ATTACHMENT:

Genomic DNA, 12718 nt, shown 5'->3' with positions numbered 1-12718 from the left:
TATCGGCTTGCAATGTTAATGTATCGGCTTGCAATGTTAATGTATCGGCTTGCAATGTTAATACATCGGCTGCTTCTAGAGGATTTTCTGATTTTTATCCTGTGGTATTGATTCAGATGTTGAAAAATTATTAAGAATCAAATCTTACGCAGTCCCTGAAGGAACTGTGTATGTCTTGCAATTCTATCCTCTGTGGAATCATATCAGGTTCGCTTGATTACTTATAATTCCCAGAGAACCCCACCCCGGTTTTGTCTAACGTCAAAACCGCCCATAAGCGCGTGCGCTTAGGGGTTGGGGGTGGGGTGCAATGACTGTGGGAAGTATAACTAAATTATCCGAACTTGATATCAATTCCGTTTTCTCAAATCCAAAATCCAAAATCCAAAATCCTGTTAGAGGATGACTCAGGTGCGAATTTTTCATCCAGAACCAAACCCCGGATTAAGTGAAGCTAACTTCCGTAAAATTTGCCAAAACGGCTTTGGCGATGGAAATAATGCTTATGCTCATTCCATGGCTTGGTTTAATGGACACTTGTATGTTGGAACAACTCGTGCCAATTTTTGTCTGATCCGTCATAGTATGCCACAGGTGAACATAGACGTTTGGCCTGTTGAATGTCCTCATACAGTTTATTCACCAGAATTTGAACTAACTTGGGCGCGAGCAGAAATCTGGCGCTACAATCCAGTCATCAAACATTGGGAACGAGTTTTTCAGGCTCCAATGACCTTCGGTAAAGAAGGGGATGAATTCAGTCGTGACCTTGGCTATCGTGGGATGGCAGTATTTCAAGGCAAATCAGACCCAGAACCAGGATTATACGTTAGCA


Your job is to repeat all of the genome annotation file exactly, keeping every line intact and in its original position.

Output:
Genomic DNA, 12718 nt, shown 5'->3' with positions numbered 1-12718 from the left:
TATCGGCTTGCAATGTTAATGTATCGGCTTGCAATGTTAATGTATCGGCTTGCAATGTTAATACATCGGCTGCTTCTAGAGGATTTTCTGATTTTTATCCTGTGGTATTGATTCAGATGTTGAAAAATTATTAAGAATCAAATCTTACGCAGTCCCTGAAGGAACTGTGTATGTCTTGCAATTCTATCCTCTGTGGAATCATATCAGGTTCGCTTGATTACTTATAATTCCCAGAGAACCCCACCCCGGTTTTGTCTAACGTCAAAACCGCCCATAAGCGCGTGCGCTTAGGGGTTGGGGGTGGGGTGCAATGACTGTGGGAAGTATAACTAAATTATCCGAACTTGATATCAATTCCGTTTTCTCAAATCCAAAATCCAAAATCCAAAATCCTGTTAGAGGATGACTCAGGTGCGAATTTTTCATCCAGAACCAAACCCCGGATTAAGTGAAGCTAACTTCCGTAAAATTTGCCAAAACGGCTTTGGCGATGGAAATAATGCTTATGCTCATTCCATGGCTTGGTTTAATGGACACTTGTATGTTGGAACAACTCGTGCCAATTTTTGTCTGATCCGTCATAGTATGCCACAGGTGAACATAGACGTTTGGCCTGTTGAATGTCCTCATACAGTTTATTCACCAGAATTTGAACTAACTTGGGCGCGAGCAGAAATCTGGCGCTACAATCCAGTCATCAAACATTGGGAACGAGTTTTTCAGGCTCCAATGACCTTCGGTAAAGAAGGGGATGAATTCAGTCGTGACCTTGGCTATCGTGGGATGGCAGTATTTCAAGGCAAATCAGACCCAGAACCAGGATTATACGTTAGCA